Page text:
• To alleviate painful thoughts and feelings
  • To create a reason to take care of themselves physically

Uncovering the reasons behind why people self-harm, including the cause of the person’s emotional pain and the type of relief they are seeking, can aid in effectively treating this behaviour.

Myths About Self-Harm

Like many serious mental health conditions, self-harm is often wrongly portrayed in popular media, which can lead those who suffer from self-harm to feel judged or misunderstood if they do try to seek help. Understanding the reality of self-harm is critical in helping to best support others, or make the right decisions for yourself if you’re struggling with self-harm.  

Myth 1: People harm themselves just to get attention.

Most people who self-harm feel a sense of shame about their injuries, and will attempt to cover them up or fabricate a story to explain them. The most common physical sites of self-injury are on the wrists, hands, stomach and thighs, areas that can be masked by clothing or bandages without drawing a lot of attention. Self-harm isn’t a mark of pride, it’s a mark of hidden pain that is often concealed.

Myth 2: Only teenagers engage in self-harm. It’s just a phase.

Though self-harming behaviour does tend to start in the early teen years, it is also prevalent among college-aged students and can affect some adults. Though some will be able to break the cycle of self-harm, for others this can be a long-term struggle.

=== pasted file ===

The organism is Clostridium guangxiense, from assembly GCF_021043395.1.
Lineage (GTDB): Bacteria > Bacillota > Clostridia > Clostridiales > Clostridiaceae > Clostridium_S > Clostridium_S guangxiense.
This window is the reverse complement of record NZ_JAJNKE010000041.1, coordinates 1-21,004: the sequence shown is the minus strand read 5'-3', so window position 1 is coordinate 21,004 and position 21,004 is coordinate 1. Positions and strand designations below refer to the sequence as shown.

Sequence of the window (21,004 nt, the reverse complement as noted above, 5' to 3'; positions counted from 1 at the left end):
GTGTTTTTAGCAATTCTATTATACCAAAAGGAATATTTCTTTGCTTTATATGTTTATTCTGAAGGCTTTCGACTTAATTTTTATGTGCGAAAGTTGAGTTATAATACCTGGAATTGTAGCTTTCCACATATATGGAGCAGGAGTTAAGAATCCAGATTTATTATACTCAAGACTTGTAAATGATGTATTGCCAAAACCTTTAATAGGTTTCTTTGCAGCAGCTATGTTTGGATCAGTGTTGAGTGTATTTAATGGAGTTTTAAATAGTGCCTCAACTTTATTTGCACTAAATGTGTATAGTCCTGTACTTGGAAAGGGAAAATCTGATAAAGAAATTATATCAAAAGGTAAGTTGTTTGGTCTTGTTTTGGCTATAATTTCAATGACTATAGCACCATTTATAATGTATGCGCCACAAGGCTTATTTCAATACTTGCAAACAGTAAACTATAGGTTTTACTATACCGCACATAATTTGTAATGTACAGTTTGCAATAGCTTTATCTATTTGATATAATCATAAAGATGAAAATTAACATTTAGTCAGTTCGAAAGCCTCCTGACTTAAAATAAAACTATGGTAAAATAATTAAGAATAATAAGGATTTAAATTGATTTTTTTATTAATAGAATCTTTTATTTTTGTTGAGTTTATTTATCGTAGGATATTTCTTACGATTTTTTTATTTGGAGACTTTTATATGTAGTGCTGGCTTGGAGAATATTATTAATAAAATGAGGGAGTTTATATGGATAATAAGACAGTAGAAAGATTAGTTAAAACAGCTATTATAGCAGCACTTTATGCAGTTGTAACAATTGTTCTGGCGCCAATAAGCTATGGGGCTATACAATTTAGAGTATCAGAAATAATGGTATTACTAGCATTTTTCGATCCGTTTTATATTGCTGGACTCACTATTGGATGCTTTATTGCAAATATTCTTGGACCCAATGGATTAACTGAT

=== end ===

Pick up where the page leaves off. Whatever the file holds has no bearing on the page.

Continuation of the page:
Myth 3: People who self-harm actually enjoy it; they’re just masochists.

Self-harm is not linked to pleasure, but deep and unbearable emotional pain. Though self-harm itself is not a mental health condition, it commonly occurs with disorders like depression and anxiety, essentially functioning as an unhealthy coping mechanism. However, with treatment, those who self-harm can find a healthier, non-destructive outlet for stress and emotional pain.

Identifying Self-Harm

Since most people who self-harm will try to conceal their injuries or their actual cause, it can be difficult for loved ones to identify what is happening. The person may also be in denial about the harm they are inflicting upon themselves, and downplay their injuries.

Looking at the context surrounding what may potentially be self-harm can help offer a clearer picture of what is going on. This can be assessed by answering some questions like:

  • Do you see the person with fresh cuts, burns, or other injuries?